Our False Bay garden in September

 by Diana Studer

- gardening for biodiversity

 in Cape Town, South Africa

 

Our garden is lush and green. The Ungardener likes trees, and we want a peaceful green view from all our windows. We have a mix of commonorgarden exotics, with indigenous to South Africa. Now refocusing on Strandveld thicket (new page)

 

September in daisies
September in daisies

Daisies in happy blue Felicia. New white Osteospermum fruticosum. Cosmopolitan golden Hypochaeris - food for bees, and young leaves are edible (haven't tried that?!) Soft yellow climbing Senecio macroglossus. Pink bud to white Syncarpha.

 

September bulbs
September bulbs

Purple and white Babiana. Repeat for a delicate thug Melasphaerula graminea. Spanish bluebell. Somehow lime gold and cream Albuca reminds me of bluebells. Barely yellow Gladiolus tristis prefers its feet in water.

 

For Through the Garden Gate with Sarah Down by the Sea in Dorset a line of dusky pink Veltheimia undeterred by today's wind.

 

Veltheimia in September
Veltheimia in September

Through the kitchen door I admire coral tuberous begonia. On our side of the front palisade fence scarlet pelargoniums blaze. Nasturtiums and Californian poppies add their support.

 

Blazing September flowers
Blazing September flowers

Every time I pass Buddleja salviifolia that waft of honey makes my heart sing! On the far side of the garden a different Buddleja glomerata with limy grey leaves has tiny yellow flowers. Burgundy chocolate flowers and glaucous leaves, unique pair, Melianthus major. Coral aloe blooming now (our third aloe to be followed by emerging maculata buds)

 

Drama from September shrubs
Drama from September shrubs

Turning to pale and interesting. Pink bells of Dombeya burgessiae. Glassy bottle green leaves are why I chose Diospyros whyteana - but this year we have the first little furled white bells (there will be bladdernuts). Newly planted Coleonema album first flowers (will be a shrub covered in white with fragrant leaves). Again buchu fragrant but garlic this time Agathosma apiculata. Alongside the Washing Pergola is a sweep of white pelargonium, making for a moonlight garden towards evening.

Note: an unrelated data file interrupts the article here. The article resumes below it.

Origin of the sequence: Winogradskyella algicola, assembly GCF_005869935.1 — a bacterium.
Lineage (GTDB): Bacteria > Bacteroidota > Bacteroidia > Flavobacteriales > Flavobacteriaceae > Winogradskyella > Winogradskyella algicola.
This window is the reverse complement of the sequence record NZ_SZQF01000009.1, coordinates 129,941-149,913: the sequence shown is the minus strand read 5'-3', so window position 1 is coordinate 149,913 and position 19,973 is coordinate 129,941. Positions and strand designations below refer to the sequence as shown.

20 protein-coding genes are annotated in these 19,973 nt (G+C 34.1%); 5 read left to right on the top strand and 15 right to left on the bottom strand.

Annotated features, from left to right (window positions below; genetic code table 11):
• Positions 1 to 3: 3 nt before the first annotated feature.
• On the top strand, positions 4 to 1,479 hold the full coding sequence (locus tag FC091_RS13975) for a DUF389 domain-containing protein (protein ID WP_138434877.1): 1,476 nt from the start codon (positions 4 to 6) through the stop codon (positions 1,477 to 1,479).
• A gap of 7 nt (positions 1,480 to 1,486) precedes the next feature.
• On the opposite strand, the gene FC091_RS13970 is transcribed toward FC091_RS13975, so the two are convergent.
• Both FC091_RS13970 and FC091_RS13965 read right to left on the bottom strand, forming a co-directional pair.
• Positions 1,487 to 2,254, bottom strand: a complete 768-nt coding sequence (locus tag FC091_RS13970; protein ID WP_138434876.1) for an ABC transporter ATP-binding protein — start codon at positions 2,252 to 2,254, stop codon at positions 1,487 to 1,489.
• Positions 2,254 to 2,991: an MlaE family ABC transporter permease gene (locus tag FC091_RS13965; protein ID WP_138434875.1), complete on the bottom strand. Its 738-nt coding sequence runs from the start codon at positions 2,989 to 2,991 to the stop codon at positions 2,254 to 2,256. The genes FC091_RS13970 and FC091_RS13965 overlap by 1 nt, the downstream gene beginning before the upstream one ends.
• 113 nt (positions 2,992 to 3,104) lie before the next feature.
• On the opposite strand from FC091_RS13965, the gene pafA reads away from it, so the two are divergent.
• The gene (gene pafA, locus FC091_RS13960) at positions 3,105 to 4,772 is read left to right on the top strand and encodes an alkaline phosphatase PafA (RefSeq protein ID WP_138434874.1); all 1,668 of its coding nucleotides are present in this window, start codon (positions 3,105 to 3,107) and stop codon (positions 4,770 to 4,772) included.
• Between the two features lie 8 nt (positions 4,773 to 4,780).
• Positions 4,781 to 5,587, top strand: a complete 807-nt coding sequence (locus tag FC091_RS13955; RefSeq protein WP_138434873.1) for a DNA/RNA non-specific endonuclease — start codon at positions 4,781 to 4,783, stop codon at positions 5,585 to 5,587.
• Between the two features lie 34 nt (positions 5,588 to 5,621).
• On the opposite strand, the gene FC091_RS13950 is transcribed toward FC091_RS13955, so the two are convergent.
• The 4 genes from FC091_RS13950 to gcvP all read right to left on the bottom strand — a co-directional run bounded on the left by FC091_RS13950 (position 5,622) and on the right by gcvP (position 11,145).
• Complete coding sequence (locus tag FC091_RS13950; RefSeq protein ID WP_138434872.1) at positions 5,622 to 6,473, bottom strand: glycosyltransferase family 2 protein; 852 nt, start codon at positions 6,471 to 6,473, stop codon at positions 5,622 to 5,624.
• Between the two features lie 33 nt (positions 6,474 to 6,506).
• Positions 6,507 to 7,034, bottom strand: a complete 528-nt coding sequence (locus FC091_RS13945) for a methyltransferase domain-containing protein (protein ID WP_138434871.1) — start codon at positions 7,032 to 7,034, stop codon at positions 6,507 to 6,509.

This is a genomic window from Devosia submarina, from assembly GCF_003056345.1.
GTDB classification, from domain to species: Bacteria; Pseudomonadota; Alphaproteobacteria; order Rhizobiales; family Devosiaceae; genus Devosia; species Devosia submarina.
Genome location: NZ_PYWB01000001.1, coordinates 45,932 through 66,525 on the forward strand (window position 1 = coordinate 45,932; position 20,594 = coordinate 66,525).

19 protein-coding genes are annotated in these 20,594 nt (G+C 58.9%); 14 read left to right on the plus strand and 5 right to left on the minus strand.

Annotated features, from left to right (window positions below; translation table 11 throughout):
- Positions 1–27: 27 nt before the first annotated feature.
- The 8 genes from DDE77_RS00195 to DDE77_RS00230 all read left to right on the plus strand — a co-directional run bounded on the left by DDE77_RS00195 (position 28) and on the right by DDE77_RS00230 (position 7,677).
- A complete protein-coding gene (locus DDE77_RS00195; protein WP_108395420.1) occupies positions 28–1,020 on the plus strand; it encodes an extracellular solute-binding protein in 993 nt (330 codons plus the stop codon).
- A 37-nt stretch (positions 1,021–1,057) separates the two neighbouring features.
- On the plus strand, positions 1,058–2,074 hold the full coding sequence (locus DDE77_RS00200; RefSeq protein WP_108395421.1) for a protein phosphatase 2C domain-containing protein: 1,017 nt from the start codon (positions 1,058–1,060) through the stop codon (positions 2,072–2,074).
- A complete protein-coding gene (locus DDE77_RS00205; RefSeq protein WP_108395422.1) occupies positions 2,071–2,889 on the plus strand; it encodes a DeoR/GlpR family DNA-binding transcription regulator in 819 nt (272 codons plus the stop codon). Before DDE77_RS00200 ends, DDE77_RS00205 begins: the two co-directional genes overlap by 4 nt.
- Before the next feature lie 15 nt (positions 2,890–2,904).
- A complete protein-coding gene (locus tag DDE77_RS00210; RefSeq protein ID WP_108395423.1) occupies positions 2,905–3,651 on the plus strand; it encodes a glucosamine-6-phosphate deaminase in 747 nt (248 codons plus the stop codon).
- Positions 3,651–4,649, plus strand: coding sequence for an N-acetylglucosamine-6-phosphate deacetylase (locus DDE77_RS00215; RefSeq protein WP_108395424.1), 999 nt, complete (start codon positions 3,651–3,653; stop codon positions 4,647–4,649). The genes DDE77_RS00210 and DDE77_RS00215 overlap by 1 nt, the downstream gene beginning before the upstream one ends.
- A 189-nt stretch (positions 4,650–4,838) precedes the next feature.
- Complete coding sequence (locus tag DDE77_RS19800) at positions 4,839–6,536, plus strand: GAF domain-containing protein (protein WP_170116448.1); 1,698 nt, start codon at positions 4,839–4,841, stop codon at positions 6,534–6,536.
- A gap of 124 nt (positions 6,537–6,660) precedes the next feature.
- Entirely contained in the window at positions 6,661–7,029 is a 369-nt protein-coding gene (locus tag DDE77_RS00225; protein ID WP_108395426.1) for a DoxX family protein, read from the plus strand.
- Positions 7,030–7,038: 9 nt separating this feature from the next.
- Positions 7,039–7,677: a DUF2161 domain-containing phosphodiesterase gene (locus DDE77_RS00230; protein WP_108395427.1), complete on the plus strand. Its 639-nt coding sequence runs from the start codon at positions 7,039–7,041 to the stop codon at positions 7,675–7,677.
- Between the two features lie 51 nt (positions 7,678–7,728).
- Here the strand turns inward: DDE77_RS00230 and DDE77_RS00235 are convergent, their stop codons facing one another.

Moved 2 Hypoestes aristata seedlings against our bedroom wall to break up the expanse of Cyperus albo-striatus.

 

Pale and interesting September shrubs
Pale and interesting September shrubs

My three roses shrugging off winter and moving into spring.

 

Roses in September
Roses in September

I have five new plants - again lowland fynbos from Fynbos Life nursery at Muizenberg. Took me most of yesterday to carve open spaces for them.

 

Agathosma ciliaris. Buchu, leaves smell of anise. Compact so planted at the centre of the Washing Pergola. White or mauve flowers.

 

Helichrysum pandurifolium oval grey leaves, mouse ears wrapped around stem at their base. To keep the Dusty Miller hedge company.

 

Pelargonium betulinum camphor scented (interesting shaped oval to elliptic) leaves. Pink or white flowers. Found on coastal dunes. Between the buchu and Bauhinia outside the guestroom.

 

Ursinia paleacea yellow daisies want damp sand full sun. Near Mandela's Gold Strelitzia

 

Finally a plant I have missed from Camps Bay where we had the silvery leaves. Leucospermum conocarpodendron viridum - yellow pincushion. Local subspecies (Southeast of Devil's Peak) Deep green and glabrous = smooth leaves. Near threatened. Pollinated by Cape sugarbirds. Between fiddlewood and Buddleja .

 

New Lowland Fynbossies
New Lowland Fynbossies

Adult hadedas bellow and roar, but these two juveniles are ever so polite. Murmuring very softly Feed me? Please. Please, feed me?